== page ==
Thursday, May 28, 2020

Yu Hua's "To Live": Book Review

To Live 活着 by Yu Hua 余华 (Penerjemah Bahasa Indonesia: Agustinus Wibowo) | Agustinus Wibowo
I saw this film version when it was released in 1994. I remember many urban scenes with a family dealing with (understatement) the Cultural Revolution. I reckon Zhong Yimou and crew had to dramatize many scenes, for reading Michael Berry's translation, a spare, poised, and fluid novel turns out as the source material. It spans the period after the Japanese defeat, when the Nationalists arrive in young Fugui's village to conscript him into a doomed army. Their defeat after being encircled by the "Liberation" forces and their slow extermination are depicted movingly, harrowingly and bluntly

Once Fugui and the few remnants of the Nationalists are captured, they are offered to stay in the PLA or to take a safe passage and money to return home. Fugui cannot trust them, but it's true. When his comrades get sustenance, they get the buns stuck in their dry throats. "They lifted their heads and stared at the sky without moving." (78) This shows the tone of this novel, which never breaks style.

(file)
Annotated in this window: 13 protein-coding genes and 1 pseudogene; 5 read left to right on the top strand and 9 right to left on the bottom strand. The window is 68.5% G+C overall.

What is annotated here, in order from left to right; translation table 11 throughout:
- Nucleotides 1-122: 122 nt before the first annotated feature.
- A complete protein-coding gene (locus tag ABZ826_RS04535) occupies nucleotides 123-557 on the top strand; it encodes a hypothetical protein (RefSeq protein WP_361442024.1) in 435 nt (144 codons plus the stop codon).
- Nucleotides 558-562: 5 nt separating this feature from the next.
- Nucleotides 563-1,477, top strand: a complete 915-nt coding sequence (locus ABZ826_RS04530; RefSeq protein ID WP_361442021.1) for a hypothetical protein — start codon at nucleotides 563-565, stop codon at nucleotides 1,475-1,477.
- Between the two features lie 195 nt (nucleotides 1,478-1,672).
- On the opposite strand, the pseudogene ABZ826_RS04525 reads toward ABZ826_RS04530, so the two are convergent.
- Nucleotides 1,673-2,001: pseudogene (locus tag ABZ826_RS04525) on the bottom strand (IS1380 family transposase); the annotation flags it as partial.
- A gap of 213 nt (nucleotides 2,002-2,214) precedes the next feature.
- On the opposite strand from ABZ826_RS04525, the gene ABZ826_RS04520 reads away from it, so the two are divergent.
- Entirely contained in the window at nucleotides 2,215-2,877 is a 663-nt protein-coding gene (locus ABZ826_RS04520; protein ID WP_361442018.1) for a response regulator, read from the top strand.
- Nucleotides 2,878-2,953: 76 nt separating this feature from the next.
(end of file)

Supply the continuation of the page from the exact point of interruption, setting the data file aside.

Most of the novel is told by Fugui to a young man closer to our own time, who intersperses in italics his own reminiscences. Unlike most older folks, who "simply dismiss the past with an awkward smile," Fugui does not talk in fragments or unrelated bits: "One or two sentences is enough to express everything they stand for." (44) The title works, for this modest depiction of four decades ending the twentieth century in China captures the straightforward recounting of events. They happen, but often as if those who must undergo Mao's Great Famine or the Cultural Revolution's terror find these horrors stacked on their already parched and straitened existence. Survival becomes their imperative.
(Amazon US 11/10/97; I like this Indonesian cover much more than the oddly staid U.S. paperback)

No comments: